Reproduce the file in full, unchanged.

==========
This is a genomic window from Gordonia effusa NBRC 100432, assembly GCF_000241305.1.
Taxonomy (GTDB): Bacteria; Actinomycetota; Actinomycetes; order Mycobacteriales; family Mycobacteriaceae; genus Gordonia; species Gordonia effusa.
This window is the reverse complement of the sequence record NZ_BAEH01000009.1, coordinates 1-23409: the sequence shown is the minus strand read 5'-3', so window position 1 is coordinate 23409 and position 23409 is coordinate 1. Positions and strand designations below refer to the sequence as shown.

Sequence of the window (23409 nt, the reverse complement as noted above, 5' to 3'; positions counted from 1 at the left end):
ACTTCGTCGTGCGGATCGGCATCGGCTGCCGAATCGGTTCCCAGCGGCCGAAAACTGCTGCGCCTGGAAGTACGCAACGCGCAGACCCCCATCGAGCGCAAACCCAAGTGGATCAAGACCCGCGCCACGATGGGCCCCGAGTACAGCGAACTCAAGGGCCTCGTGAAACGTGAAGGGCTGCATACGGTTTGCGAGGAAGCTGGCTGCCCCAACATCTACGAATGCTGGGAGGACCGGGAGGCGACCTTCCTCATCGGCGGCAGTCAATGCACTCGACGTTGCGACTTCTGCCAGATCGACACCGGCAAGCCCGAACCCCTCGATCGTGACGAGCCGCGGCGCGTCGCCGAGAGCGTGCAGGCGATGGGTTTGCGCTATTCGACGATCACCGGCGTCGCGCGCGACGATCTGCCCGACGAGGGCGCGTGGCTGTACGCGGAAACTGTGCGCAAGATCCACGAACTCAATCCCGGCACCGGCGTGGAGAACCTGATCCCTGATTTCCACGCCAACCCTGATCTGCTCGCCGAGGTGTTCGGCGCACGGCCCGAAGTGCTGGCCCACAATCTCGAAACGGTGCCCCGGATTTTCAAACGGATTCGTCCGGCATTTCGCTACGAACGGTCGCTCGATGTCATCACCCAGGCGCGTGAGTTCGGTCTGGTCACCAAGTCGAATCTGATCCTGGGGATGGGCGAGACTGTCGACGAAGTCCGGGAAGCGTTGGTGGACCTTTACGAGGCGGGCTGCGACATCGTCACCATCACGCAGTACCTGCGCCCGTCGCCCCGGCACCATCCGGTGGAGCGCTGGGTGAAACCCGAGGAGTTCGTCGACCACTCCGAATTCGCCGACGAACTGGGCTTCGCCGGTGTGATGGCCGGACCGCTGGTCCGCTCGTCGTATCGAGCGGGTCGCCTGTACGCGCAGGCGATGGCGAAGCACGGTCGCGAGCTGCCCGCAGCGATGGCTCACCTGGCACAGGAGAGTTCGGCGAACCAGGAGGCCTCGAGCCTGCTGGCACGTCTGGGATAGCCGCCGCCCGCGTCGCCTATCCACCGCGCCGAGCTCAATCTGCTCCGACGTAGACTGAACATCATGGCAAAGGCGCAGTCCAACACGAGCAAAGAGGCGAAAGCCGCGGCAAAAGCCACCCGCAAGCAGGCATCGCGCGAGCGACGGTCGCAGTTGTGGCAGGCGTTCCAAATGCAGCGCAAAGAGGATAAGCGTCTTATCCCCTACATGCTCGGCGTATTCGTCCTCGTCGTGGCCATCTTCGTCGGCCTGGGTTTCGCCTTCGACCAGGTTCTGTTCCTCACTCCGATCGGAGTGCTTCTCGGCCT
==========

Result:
This is a genomic window from Gordonia effusa NBRC 100432, assembly GCF_000241305.1.
Taxonomy (GTDB): Bacteria; Actinomycetota; Actinomycetes; order Mycobacteriales; family Mycobacteriaceae; genus Gordonia; species Gordonia effusa.
This window is the reverse complement of the sequence record NZ_BAEH01000009.1, coordinates 1-23409: the sequence shown is the minus strand read 5'-3', so window position 1 is coordinate 23409 and position 23409 is coordinate 1. Positions and strand designations below refer to the sequence as shown.

Sequence of the window (23409 nt, the reverse complement as noted above, 5' to 3'; positions counted from 1 at the left end):
ACTTCGTCGTGCGGATCGGCATCGGCTGCCGAATCGGTTCCCAGCGGCCGAAAACTGCTGCGCCTGGAAGTACGCAACGCGCAGACCCCCATCGAGCGCAAACCCAAGTGGATCAAGACCCGCGCCACGATGGGCCCCGAGTACAGCGAACTCAAGGGCCTCGTGAAACGTGAAGGGCTGCATACGGTTTGCGAGGAAGCTGGCTGCCCCAACATCTACGAATGCTGGGAGGACCGGGAGGCGACCTTCCTCATCGGCGGCAGTCAATGCACTCGACGTTGCGACTTCTGCCAGATCGACACCGGCAAGCCCGAACCCCTCGATCGTGACGAGCCGCGGCGCGTCGCCGAGAGCGTGCAGGCGATGGGTTTGCGCTATTCGACGATCACCGGCGTCGCGCGCGACGATCTGCCCGACGAGGGCGCGTGGCTGTACGCGGAAACTGTGCGCAAGATCCACGAACTCAATCCCGGCACCGGCGTGGAGAACCTGATCCCTGATTTCCACGCCAACCCTGATCTGCTCGCCGAGGTGTTCGGCGCACGGCCCGAAGTGCTGGCCCACAATCTCGAAACGGTGCCCCGGATTTTCAAACGGATTCGTCCGGCATTTCGCTACGAACGGTCGCTCGATGTCATCACCCAGGCGCGTGAGTTCGGTCTGGTCACCAAGTCGAATCTGATCCTGGGGATGGGCGAGACTGTCGACGAAGTCCGGGAAGCGTTGGTGGACCTTTACGAGGCGGGCTGCGACATCGTCACCATCACGCAGTACCTGCGCCCGTCGCCCCGGCACCATCCGGTGGAGCGCTGGGTGAAACCCGAGGAGTTCGTCGACCACTCCGAATTCGCCGACGAACTGGGCTTCGCCGGTGTGATGGCCGGACCGCTGGTCCGCTCGTCGTATCGAGCGGGTCGCCTGTACGCGCAGGCGATGGCGAAGCACGGTCGCGAGCTGCCCGCAGCGATGGCTCACCTGGCACAGGAGAGTTCGGCGAACCAGGAGGCCTCGAGCCTGCTGGCACGTCTGGGATAGCCGCCGCCCGCGTCGCCTATCCACCGCGCCGAGCTCAATCTGCTCCGACGTAGACTGAACATCATGGCAAAGGCGCAGTCCAACACGAGCAAAGAGGCGAAAGCCGCGGCAAAAGCCACCCGCAAGCAGGCATCGCGCGAGCGACGGTCGCAGTTGTGGCAGGCGTTCCAAATGCAGCGCAAAGAGGATAAGCGTCTTATCCCCTACATGCTCGGCGTATTCGTCCTCGTCGTGGCCATCTTCGTCGGCCTGGGTTTCGCCTTCGACCAGGTTCTGTTCCTCACTCCGATCGGAGTGCTTCTCGGCCT